With the country's 15-year-old reforms process taking effect, India is poised to be one of the fastest growing economies and is a current target for the VC community. Aided by a maturing domestic market and a projected 6-plus percent GDP growth rate, India’s stock markets are booming like never before, which now offers VCs the best promises of returns from the country to date. Consistent growth in the Indian IT market contribute to a continued climb in venture capital investments and with the rising number of US investments as a backdrop, IBF is proud to present its first India Venture Investing Conference. http://ibfconferences.com/ibf/viewdetails.asp?lstconfname=164
News Digest reader discount – read below:
November 10-11, 2005 – NASA Tech Briefs Nano Engineering Conference
Sponsored by NASA
This fall, we invite you to discover how the world’s leading minds are applying nanotechnology to critical global challenges such as combating terrorism, finding a cure for cancer and reducing the world’s energy costs. During the two-day event over 30 presentations will focus on cutting-edge solutions in the aerospace, communications, electronics, environmental technology, bio-medicine, security, defense and energy industries. Keynote speakers include Keith Blakely, CEO of NanoDynamics, Inc. and David Bishop, VP of Nanotechnology Research for Bell Laboratories, Lucent Technologies. Foresight News Digest subscribers can receive a 10 percent discounted registration by going to http://www.techbriefs.com/nano/register.html and entering promotional code: foresight. http://www.techbriefs.com/nano/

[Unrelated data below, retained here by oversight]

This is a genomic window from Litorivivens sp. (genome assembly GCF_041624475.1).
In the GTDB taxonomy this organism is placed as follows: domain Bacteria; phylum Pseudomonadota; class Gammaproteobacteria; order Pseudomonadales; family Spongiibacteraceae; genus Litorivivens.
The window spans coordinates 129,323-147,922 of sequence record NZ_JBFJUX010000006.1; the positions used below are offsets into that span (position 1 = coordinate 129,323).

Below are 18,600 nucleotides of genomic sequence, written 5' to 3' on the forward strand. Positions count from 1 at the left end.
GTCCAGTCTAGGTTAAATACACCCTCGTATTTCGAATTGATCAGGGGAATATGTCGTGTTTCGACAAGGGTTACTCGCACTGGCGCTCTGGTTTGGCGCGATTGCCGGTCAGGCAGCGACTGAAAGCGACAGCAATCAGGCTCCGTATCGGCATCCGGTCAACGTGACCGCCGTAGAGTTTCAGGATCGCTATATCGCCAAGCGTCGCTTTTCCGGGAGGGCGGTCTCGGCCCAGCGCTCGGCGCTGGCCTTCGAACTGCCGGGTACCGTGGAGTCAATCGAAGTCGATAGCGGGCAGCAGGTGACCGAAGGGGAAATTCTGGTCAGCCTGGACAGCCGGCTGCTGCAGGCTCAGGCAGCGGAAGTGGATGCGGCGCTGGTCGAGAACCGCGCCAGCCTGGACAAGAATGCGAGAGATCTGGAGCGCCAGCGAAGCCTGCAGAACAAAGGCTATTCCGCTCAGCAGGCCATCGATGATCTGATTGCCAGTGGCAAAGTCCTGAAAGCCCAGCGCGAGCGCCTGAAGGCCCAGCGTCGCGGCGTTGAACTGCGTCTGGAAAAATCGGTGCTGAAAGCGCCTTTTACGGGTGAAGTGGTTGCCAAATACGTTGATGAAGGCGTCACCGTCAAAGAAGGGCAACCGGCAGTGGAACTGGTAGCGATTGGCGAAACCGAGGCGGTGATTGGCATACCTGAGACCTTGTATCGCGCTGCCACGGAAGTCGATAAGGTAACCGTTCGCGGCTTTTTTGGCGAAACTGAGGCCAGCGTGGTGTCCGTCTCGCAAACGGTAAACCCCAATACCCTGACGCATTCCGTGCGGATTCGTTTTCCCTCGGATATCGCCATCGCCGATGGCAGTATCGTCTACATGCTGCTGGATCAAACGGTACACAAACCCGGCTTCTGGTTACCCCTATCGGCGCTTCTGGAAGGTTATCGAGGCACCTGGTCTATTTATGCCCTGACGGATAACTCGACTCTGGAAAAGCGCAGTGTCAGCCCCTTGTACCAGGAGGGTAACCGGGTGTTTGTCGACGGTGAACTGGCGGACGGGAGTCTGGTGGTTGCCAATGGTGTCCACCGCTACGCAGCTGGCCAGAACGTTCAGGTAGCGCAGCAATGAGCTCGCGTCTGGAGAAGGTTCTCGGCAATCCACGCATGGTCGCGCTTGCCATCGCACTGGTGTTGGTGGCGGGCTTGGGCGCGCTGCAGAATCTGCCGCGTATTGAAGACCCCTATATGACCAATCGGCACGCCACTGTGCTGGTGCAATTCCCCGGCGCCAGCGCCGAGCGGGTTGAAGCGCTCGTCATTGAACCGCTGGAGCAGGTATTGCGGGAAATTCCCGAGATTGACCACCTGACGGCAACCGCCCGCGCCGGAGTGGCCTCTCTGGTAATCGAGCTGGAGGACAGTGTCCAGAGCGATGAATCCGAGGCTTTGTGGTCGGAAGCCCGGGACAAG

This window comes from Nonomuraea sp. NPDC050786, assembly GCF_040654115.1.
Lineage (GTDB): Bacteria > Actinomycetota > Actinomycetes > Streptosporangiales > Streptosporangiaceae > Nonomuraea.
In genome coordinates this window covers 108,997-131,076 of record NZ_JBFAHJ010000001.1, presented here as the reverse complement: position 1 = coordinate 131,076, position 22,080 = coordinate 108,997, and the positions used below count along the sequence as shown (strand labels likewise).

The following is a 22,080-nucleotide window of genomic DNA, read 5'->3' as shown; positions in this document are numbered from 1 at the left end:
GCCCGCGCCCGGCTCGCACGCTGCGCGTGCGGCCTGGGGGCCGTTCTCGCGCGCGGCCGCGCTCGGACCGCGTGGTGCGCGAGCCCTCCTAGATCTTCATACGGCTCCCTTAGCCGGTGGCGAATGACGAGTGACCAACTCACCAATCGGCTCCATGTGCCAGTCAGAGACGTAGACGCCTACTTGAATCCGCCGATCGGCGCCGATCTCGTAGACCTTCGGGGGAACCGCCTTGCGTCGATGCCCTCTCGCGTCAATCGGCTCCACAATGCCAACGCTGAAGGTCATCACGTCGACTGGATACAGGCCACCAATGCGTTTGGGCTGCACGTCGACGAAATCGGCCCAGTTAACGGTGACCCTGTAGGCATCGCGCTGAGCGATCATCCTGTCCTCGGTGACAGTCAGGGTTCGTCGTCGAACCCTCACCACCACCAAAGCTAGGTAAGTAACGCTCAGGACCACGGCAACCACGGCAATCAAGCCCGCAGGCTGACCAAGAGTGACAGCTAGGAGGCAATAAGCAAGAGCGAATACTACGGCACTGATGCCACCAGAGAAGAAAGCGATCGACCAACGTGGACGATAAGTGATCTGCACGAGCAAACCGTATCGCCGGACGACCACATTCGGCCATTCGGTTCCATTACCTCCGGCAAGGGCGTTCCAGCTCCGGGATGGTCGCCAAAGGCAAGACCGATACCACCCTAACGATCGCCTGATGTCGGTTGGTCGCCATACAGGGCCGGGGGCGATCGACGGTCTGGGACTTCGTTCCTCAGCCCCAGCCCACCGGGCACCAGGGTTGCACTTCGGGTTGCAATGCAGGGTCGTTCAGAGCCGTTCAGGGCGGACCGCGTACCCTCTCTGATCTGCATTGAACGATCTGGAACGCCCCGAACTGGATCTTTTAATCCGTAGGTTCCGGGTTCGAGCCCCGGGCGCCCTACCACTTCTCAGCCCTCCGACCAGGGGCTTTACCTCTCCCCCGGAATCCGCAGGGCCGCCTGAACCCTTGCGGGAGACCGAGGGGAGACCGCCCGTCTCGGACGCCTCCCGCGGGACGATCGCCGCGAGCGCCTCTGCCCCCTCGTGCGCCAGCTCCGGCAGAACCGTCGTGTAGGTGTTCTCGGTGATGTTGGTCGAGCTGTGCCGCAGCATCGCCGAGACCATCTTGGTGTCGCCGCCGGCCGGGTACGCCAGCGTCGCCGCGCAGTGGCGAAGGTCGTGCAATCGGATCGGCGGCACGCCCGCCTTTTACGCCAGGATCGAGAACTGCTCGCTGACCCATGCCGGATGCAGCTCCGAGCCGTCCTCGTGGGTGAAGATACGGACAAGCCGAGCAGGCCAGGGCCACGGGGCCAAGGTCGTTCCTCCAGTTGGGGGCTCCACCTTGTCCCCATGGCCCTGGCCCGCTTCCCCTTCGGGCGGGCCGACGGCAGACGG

December 4-9, 2005 – 19th Large Installation Systems Administration Conference
Sponsored by USENIX & SAGE
San Diego, California
The annual LISA conference is the meeting place of choice for system, network, database, storage, security, and all other computer-related administrators. Administrators of all specialties and levels of expertise meet at LISA to exchange ideas, sharpen old skills, learn new techniques, debate current issues, and meet colleagues and friends. http://www.usenix.org/events/lisa05/
Nanotech Events & News
Awards Nominations: Deadline December 31, 2005
Nominations Being Accepted for Prestigious "Green Chemistry" Awards
EPA is now accepting nominations for the 2006 Presidential Green Chemistry Challenge Awards. These awards recognize innovative chemical technologies that incorporate green chemistry into chemical design, manufacture and use — and that have broad applications in industry. Nominated technologies should reduce or eliminate the use or generation of hazardous substances from a chemical product or process. Any individual, group or organization, both nonprofit and for-profit, including academics, government and industry, may nominate a green chemistry technology for these awards. Self-nominations are welcome and expected. Typically, five awards are given each year: one to an academic researcher, one to a small business, and the others to larger companies for specific areas of green chemistry. Each nominated technology must have reached a significant milestone within the past five years in the United States. For examples of last year's nominations and award winners, see: EPA awards link